We engage in acquisitions of other businesses from time to time, including FDIC-assisted acquisitions. These acquisitions may not produce revenue or earnings enhancements or cost savings at levels or within timeframes originally anticipated and may result in unforeseen integration difficulties.

When appropriate opportunities arise, we will engage in acquisitions of other businesses. Difficulty in integrating an acquired business or company may cause us not to realize expected revenue increases, cost savings, increases in geographic or product presence or other anticipated benefits from any acquisition. The integration could result in higher than expected deposit attrition (run-off), loss of key employees, disruption of our business or the business of the acquired company, or otherwise adversely affect our ability to maintain relationships with customers and employees or achieve the anticipated benefits of the acquisition. We are likely to need to make additional investment in equipment and personnel to manage higher asset levels and loan balances as a result of any significant acquisition, which may materially adversely impact our earnings. Also, the negative effect of any divestitures required by regulatory authorities in acquisitions or business combinations may be greater than expected.

In evaluating potential acquisition opportunities, we may seek to acquire failed banks through FDIC-assisted transactions. While the FDIC may, in such transactions, provide assistance to mitigate certain risks, such as sharing in exposure to loan losses, and providing indemnification against certain liabilities, of the failed institution, we may not be able to accurately estimate our potential exposure to loan losses and other potential liabilities, or the difficulty of integration, in acquiring such institution.

Depending on the condition of any institution that we may acquire, any acquisition may, at least in the near term, materially adversely affect our capital and earnings and, if not successfully integrated following the acquisition, may continue to have such effects.

FDIC-assisted acquisition opportunities may not become available and increased competition may make it more difficult for us to bid on failed bank transactions on terms we consider to be acceptable.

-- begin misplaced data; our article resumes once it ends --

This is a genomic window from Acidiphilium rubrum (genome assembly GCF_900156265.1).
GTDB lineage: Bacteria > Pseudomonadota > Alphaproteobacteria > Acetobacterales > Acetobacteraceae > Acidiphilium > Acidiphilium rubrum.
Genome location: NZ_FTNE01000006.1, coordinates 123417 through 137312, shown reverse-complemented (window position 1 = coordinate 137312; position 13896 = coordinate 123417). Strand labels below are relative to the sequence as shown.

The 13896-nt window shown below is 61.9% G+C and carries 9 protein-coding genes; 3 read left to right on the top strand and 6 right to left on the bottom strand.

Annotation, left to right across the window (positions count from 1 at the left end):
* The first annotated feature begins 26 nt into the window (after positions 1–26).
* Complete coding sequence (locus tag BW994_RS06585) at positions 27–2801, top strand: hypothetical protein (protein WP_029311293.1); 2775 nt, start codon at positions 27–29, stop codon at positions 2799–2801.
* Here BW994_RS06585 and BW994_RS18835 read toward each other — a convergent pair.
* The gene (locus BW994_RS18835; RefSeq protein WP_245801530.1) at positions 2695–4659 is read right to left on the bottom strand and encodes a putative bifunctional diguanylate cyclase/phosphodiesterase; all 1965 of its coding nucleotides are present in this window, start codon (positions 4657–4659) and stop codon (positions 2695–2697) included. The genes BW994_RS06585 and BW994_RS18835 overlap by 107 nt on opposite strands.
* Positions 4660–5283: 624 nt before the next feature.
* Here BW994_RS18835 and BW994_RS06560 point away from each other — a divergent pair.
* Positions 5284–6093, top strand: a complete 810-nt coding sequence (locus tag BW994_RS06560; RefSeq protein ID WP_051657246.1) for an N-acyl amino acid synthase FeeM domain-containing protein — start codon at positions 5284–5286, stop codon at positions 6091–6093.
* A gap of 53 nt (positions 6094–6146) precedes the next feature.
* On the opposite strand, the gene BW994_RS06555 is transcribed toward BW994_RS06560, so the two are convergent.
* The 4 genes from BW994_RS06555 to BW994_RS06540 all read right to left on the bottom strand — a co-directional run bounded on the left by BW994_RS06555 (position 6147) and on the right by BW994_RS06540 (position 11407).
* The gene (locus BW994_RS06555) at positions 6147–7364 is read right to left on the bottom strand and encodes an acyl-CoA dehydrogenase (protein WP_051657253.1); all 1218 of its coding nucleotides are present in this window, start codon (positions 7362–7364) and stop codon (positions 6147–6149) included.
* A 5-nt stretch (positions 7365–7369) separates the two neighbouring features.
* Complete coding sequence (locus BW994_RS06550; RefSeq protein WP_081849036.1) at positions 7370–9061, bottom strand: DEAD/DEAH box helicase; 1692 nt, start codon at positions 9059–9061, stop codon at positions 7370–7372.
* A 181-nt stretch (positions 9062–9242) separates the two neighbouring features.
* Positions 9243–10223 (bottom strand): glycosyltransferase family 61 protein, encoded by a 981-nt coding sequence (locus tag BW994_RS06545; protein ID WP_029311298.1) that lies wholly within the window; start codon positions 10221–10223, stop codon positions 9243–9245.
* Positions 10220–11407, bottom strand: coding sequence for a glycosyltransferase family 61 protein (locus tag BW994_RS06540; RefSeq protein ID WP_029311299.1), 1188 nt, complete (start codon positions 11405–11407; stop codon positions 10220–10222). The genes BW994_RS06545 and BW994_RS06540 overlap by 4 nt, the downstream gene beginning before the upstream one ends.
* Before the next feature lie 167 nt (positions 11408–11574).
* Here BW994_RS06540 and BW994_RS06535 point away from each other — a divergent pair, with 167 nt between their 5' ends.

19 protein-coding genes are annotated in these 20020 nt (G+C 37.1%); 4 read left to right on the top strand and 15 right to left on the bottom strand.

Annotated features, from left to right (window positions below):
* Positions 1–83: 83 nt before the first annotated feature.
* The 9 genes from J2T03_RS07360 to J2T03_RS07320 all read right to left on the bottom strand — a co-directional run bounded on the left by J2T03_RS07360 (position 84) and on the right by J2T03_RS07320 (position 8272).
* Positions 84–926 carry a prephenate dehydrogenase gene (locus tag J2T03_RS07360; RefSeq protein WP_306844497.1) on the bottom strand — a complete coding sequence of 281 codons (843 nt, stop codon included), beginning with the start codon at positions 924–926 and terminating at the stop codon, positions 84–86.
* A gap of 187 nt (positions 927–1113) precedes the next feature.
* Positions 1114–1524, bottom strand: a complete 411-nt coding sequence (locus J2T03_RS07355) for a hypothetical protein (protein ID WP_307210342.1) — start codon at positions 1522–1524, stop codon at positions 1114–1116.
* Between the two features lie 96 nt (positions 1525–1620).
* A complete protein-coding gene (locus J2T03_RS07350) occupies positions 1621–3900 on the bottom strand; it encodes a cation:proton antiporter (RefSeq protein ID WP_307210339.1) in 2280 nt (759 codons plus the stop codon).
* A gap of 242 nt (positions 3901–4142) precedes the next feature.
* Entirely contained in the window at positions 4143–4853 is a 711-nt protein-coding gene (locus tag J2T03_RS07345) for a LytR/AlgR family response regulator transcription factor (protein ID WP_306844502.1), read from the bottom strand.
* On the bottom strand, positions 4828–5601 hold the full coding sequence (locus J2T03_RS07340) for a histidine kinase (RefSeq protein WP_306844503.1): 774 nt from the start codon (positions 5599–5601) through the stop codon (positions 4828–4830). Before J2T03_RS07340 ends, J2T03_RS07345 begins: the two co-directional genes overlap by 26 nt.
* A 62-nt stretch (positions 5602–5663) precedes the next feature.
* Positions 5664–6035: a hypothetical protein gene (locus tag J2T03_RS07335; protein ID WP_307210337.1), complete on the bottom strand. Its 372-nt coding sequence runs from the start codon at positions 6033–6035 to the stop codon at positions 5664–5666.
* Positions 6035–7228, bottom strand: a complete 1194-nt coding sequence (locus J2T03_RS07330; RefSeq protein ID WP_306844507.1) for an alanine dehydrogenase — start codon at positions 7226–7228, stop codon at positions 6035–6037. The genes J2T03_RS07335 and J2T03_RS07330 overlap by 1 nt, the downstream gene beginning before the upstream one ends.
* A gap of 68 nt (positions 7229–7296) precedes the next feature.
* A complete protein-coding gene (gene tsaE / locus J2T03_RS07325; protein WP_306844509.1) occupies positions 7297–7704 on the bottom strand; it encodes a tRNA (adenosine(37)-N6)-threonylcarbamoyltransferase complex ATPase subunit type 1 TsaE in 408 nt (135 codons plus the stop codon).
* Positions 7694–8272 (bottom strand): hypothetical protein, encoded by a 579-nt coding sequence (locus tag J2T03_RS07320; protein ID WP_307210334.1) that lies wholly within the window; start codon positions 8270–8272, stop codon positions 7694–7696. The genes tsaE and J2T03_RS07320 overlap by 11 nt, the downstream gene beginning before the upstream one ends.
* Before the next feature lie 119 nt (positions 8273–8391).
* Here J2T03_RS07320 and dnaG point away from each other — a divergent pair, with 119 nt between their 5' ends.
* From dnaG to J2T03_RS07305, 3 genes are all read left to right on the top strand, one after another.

Our near-term business strategy includes consideration of potential acquisitions of failing banks that the FDIC plans to place in receivership. The FDIC may not place banks that meet our strategic objectives into receivership. Failed bank transactions are attractive opportunities in part because of loss-sharing arrangements with the FDIC that limit the acquirer’s downside risk on the purchased loan portfolio and, apart from our assumption of deposit liabilities, we have significant discretion as to the nondeposit liabilities that we assume. In addition, assets purchased from the FDIC are marked to their fair value and in many cases there is little or no addition to goodwill arising from an FDIC-assisted transaction. The bidding process for failing banks could become very competitive, and the increased competition may make it more difficult for us to bid on terms we consider to be acceptable.

Changes in national and local economic conditions could lead to higher loan charge-offs in connection with past FDIC-assisted transactions, all of which may not be supported by loss-sharing agreements with the FDIC.

Although loan portfolios acquired in past FDIC-assisted transactions have initially been accounted for at fair value, we do not yet know whether the loans we acquired will become impaired, and impairment may result in additional charge-offs to the portfolio. The fluctuations in national, regional and local economic conditions, including those related to local residential, commercial real estate and construction markets, may increase the level of charge-offs that we make to our loan portfolio, and, consequently, reduce our net income, and may also increase the level of charge-offs on the loan portfolios that we have acquired such acquisitions and correspondingly reduce our net income. These fluctuations are not predictable, cannot be controlled and may have a material adverse impact on our operations and financial condition even if other favorable events occur.

Although we have entered into loss-sharing agreements with the FDIC which provide that a significant portion of losses related to specified loan portfolios that we have acquired in connection with the FDIC-assisted transactions will be borne by the FDIC, we are not protected for all losses resulting from charge-offs with respect to those specified loan portfolios. Additionally, the loss-sharing agreements have limited terms; therefore, any charge-off of related losses that we experience after the term of the loss-sharing agreements will not be reimbursable by the FDIC and will negatively impact our net income. The loss-sharing agreements also impose standard requirements on us which must be satisfied in order to retain loss share protections.

 

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RISKS RELATED TO OUR COMMON STOCK

The price of our Common Stock is volatile and may decline.

The trading price of our Common Stock may fluctuate widely as a result of a number of factors, many of which are outside our control. In addition, the stock market is subject to fluctuations in the share prices and trading volumes that affect the market prices of the shares of many companies. These broad market fluctuations have adversely affected and may continue to adversely affect the market price of our Common Stock. Among the factors that could affect our stock price are:

 

   

actual or anticipated quarterly fluctuations in our operating results and financial condition;